Coat of arms of Lyon
|Coat of arms of Lyon|
|Armiger||City of Lyon|
1859 (current version)
|Crest||a mural crown of four towers, three in sight, of gold|
|Blazon||In gules field, a rampant lion of silver, increased of a head of azure laden with three flowers of gold lilies|
|Supporters||two branches of mulberry, fruity in silver and full of worms, butterflies and silk buds|
|Order(s)||the cross of the Legion of Honour, the cross of War 1914-1918 and the Resistance Medal|
The Coat of arms of Lyon was created in 1320, although the current version dates from 1859.
Its heraldic description is the following one:
In gules field, a rampant lion of silver, increased of a head of azure laden with three flowers of gold lilies. The whole surrounded by two branches of mulberry, fruity silver and full of worms, butterflies and silk buds. To the crest, a mural crown of four towers, three in sight, of gold. Protruding from the point, the cross of the Legion of Honor, the one of War 1914-1918 and the Medal of Resistance, all in their color.
The blazon proper of Lyon consists of a field of gules (red color), in which a lion appears rampant (of profile and erect) and silver (white color). The shield itself is augmented by a heraldic chief, the division occupying the upper third. This is the "Head of France", which shows the heraldry of his former monarchs: of azure laden with three golden fleurs-de-lys (a blue background adorned with three yellow lily flowers).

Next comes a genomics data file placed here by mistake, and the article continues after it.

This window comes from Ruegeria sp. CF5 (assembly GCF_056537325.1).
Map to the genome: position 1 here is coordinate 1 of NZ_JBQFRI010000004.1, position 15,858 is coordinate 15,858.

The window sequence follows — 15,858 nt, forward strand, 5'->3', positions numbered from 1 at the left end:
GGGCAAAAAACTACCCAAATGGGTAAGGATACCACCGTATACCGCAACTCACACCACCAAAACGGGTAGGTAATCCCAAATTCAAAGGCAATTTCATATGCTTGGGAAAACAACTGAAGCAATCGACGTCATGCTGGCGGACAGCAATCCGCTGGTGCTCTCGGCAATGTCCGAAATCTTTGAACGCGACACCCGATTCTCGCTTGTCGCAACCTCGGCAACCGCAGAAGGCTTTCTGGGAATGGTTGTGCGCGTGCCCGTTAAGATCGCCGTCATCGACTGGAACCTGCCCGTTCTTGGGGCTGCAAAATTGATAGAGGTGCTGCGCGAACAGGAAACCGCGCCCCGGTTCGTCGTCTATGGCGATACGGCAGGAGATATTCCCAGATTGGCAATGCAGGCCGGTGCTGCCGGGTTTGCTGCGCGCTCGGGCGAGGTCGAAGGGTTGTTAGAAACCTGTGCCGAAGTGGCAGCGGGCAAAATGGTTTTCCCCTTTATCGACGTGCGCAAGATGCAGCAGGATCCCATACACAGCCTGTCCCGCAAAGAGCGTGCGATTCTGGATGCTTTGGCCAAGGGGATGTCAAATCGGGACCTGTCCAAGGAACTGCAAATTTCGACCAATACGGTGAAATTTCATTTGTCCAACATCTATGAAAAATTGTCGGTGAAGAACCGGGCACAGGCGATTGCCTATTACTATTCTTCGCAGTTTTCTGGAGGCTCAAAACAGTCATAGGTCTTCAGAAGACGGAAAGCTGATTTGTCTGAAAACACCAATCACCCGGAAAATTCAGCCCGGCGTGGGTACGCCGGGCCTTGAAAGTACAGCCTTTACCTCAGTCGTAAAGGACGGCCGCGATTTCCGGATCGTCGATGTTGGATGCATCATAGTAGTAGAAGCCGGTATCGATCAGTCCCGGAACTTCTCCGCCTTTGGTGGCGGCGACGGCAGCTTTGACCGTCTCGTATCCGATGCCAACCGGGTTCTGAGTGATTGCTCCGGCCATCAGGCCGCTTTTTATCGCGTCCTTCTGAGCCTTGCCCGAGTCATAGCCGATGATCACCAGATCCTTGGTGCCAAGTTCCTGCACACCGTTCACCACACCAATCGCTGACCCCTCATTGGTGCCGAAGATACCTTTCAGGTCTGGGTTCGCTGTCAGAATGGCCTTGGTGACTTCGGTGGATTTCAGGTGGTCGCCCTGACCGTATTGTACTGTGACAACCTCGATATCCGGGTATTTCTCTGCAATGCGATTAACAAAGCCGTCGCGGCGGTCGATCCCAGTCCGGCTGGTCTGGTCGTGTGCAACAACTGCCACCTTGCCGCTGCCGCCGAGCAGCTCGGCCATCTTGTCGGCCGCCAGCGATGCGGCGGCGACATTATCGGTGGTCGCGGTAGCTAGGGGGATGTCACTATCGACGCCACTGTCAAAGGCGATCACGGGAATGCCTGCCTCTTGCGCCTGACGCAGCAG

In the crest, a French mural crown of gold is shown. The mural crown, of Roman origin, is often used by municipal corporations as an emblem of their power and authority. Surrounding the arms is a crown formed by two branches of mulberry or oak. A decree, dated 26 November 1946, established that it would adorn the coat of arms with the decorations granted to Lyon: the Cross of the Legion of Honour, the French Cross of War 1914-1918 and the Resistance Medal.
The shield of the city was granted in 1320, when Lyon was included the list of «Bonnes Villes» of the king of France. The armories with the silver lion in a field of gules, which used the ancient counts of Lyon, were augmented with the old "Head of France" (strewn with gold fleurs-de-lis). In 1376, King Charles V of France simplified its shield by reducing the number of fleurs de lis to three. This change was introduced in the heraldic chiefs of all the "Bonnes Villes". The current design was adopted in 1859.
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